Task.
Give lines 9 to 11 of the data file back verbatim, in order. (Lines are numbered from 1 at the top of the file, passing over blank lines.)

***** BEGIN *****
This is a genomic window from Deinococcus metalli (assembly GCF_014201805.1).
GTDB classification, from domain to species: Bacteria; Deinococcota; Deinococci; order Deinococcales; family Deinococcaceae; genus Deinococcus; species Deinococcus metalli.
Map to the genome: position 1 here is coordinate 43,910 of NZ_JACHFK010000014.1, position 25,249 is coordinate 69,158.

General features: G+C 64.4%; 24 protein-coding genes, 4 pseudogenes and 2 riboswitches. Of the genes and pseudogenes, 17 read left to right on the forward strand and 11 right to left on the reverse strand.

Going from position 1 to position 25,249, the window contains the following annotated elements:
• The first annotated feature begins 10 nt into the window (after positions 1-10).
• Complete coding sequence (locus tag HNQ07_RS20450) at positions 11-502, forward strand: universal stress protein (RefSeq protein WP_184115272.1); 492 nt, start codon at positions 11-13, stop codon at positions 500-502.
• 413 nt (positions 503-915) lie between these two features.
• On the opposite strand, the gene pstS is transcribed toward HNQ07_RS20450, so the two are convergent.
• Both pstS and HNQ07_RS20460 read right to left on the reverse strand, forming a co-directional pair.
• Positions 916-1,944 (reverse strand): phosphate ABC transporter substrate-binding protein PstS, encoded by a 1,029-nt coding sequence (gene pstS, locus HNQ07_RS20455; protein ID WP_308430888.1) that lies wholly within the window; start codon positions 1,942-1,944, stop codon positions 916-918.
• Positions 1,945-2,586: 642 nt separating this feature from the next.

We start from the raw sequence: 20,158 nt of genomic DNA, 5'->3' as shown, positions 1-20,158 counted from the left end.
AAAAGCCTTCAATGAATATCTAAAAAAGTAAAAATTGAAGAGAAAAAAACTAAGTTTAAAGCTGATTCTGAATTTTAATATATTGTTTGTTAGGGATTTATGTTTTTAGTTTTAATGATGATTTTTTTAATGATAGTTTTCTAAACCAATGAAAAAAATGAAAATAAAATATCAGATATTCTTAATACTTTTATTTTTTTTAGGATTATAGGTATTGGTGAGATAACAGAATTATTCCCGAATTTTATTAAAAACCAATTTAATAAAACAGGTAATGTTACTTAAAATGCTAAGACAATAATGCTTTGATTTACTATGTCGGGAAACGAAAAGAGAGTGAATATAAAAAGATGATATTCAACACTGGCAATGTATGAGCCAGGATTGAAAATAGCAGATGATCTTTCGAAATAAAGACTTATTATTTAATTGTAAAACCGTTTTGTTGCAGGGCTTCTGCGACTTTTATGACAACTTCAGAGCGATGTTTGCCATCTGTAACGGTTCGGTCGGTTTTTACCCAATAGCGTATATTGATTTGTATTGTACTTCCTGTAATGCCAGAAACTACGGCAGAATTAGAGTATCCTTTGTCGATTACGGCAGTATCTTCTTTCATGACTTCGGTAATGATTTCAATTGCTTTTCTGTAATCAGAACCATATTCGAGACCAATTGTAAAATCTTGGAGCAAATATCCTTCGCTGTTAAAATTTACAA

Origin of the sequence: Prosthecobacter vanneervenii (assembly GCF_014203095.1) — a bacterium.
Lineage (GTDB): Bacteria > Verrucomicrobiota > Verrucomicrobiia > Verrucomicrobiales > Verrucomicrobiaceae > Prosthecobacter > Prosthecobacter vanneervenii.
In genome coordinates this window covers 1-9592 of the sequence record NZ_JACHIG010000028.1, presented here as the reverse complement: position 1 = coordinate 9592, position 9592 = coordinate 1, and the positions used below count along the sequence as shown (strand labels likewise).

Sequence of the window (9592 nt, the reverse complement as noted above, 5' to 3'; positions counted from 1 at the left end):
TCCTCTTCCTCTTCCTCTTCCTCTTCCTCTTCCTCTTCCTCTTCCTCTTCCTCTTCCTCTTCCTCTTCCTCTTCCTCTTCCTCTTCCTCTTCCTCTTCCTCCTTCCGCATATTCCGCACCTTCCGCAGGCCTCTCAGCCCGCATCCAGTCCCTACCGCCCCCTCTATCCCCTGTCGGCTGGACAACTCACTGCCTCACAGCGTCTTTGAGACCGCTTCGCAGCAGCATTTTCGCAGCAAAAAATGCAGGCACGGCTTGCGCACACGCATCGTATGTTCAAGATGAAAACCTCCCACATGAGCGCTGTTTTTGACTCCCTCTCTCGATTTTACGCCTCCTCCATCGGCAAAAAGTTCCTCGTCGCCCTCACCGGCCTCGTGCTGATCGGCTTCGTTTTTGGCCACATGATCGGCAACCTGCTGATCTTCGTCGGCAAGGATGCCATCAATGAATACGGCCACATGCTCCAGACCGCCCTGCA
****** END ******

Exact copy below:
• On the opposite strand, the gene pstS is transcribed toward HNQ07_RS20450, so the two are convergent.
• Both pstS and HNQ07_RS20460 read right to left on the reverse strand, forming a co-directional pair.
• Positions 916-1,944 (reverse strand): phosphate ABC transporter substrate-binding protein PstS, encoded by a 1,029-nt coding sequence (gene pstS, locus HNQ07_RS20455; protein ID WP_308430888.1) that lies wholly within the window; start codon positions 1,942-1,944, stop codon positions 916-918.